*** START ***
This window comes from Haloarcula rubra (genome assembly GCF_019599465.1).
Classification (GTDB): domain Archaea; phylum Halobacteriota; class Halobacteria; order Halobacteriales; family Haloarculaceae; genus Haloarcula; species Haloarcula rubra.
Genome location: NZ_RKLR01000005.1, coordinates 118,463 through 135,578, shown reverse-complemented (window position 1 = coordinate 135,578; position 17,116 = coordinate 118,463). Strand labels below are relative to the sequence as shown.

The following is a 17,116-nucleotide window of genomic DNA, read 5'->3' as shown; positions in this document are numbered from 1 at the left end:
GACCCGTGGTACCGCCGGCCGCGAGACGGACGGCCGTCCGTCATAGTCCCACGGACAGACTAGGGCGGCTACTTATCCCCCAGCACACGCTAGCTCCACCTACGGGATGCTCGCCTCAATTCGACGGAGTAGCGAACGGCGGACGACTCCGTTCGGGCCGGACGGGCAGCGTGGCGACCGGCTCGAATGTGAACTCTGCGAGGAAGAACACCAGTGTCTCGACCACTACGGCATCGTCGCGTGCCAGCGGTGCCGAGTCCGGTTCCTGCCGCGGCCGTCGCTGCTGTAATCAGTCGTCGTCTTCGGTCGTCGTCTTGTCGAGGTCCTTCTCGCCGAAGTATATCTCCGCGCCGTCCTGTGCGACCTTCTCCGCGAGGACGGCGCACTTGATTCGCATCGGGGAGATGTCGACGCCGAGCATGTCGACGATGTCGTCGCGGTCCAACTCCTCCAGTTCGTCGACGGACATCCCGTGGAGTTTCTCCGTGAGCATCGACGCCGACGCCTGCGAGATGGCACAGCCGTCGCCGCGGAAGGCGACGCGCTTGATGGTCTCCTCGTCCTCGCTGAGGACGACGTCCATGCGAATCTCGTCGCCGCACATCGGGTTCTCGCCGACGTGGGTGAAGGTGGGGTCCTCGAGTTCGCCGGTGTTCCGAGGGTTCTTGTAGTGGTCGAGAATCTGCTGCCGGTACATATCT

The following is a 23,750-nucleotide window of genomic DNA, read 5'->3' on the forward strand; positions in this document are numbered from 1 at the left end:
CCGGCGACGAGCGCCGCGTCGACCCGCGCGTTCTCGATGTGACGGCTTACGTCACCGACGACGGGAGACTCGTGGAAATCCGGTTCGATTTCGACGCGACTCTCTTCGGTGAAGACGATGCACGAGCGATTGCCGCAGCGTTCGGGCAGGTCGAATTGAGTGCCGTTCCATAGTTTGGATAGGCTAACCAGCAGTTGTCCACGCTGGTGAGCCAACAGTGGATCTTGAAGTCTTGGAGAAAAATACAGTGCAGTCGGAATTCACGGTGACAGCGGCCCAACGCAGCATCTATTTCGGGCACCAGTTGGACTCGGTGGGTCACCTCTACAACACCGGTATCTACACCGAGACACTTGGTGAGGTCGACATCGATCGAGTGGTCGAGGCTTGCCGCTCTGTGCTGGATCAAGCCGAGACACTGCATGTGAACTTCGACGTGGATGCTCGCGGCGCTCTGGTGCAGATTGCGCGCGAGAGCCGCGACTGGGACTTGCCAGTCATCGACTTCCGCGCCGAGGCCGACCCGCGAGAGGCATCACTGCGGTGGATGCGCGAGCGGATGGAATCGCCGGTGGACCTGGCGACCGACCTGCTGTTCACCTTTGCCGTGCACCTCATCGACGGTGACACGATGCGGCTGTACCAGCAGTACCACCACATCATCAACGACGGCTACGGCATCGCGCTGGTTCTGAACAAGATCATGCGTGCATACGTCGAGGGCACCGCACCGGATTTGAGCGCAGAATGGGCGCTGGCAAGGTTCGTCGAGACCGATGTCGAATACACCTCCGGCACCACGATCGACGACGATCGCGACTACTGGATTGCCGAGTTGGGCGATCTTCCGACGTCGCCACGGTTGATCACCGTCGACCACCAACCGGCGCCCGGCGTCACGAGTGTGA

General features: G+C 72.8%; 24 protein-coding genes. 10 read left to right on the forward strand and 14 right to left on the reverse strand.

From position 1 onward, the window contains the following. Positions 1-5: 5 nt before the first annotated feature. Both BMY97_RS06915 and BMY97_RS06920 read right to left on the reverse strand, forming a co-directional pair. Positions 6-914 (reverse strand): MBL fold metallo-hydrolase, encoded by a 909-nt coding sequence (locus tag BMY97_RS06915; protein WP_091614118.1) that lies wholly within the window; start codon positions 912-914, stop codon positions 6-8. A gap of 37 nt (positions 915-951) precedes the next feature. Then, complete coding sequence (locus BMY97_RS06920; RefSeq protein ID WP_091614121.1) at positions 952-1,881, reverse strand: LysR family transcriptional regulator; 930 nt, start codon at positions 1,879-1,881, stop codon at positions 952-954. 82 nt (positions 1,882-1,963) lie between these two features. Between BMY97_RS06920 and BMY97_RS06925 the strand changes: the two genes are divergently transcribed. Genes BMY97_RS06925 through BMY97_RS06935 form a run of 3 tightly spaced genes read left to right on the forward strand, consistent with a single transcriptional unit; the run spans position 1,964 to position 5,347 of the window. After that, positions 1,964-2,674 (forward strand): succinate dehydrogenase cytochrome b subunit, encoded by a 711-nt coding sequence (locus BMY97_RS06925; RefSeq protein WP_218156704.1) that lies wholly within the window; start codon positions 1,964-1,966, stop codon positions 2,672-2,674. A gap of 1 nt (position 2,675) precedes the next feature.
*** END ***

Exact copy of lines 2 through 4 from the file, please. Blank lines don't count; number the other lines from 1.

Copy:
Classification (GTDB): domain Archaea; phylum Halobacteriota; class Halobacteria; order Halobacteriales; family Haloarculaceae; genus Haloarcula; species Haloarcula rubra.
Genome location: NZ_RKLR01000005.1, coordinates 118,463 through 135,578, shown reverse-complemented (window position 1 = coordinate 135,578; position 17,116 = coordinate 118,463). Strand labels below are relative to the sequence as shown.

The following is a 17,116-nucleotide window of genomic DNA, read 5'->3' as shown; positions in this document are numbered from 1 at the left end: